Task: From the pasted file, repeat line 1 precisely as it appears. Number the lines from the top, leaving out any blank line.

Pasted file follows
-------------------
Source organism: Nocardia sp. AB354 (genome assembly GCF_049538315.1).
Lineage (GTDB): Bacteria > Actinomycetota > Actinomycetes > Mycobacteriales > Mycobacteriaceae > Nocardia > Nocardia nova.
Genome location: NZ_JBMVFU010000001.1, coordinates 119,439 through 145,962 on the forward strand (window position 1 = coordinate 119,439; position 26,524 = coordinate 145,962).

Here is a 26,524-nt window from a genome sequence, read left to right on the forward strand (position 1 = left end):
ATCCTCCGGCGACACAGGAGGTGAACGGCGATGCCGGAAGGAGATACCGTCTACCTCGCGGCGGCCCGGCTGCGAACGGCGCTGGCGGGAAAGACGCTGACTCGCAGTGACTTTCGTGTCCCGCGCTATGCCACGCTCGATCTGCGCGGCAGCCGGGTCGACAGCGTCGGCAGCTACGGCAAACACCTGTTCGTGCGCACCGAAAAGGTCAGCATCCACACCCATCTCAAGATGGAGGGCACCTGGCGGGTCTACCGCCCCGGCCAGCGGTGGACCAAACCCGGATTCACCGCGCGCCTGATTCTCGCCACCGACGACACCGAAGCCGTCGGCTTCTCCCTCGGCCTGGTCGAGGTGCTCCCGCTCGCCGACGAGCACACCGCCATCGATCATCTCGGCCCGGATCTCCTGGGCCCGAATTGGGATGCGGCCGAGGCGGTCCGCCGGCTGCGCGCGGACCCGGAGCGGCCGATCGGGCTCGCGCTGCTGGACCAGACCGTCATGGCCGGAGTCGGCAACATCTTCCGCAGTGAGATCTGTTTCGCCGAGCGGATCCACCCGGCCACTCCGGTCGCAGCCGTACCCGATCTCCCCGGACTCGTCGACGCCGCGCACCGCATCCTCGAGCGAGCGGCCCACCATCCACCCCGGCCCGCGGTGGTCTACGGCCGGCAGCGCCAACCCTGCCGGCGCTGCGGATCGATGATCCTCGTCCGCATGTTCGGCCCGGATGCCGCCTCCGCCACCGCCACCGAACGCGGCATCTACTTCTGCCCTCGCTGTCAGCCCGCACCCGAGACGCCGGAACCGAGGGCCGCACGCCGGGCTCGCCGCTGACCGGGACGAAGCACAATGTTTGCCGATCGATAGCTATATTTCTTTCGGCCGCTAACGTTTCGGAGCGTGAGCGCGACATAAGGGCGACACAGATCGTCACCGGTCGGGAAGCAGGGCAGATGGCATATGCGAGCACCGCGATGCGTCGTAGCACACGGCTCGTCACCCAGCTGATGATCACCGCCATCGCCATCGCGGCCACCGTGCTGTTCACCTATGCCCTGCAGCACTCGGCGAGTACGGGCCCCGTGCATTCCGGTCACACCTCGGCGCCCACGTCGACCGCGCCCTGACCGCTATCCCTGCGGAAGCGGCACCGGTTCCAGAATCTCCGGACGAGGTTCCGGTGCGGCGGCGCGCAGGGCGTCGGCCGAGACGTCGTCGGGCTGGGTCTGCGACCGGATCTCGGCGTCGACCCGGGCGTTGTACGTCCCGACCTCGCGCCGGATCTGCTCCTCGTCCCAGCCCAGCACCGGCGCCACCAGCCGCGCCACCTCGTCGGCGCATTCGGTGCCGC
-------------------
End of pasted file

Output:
Source organism: Nocardia sp. AB354 (genome assembly GCF_049538315.1).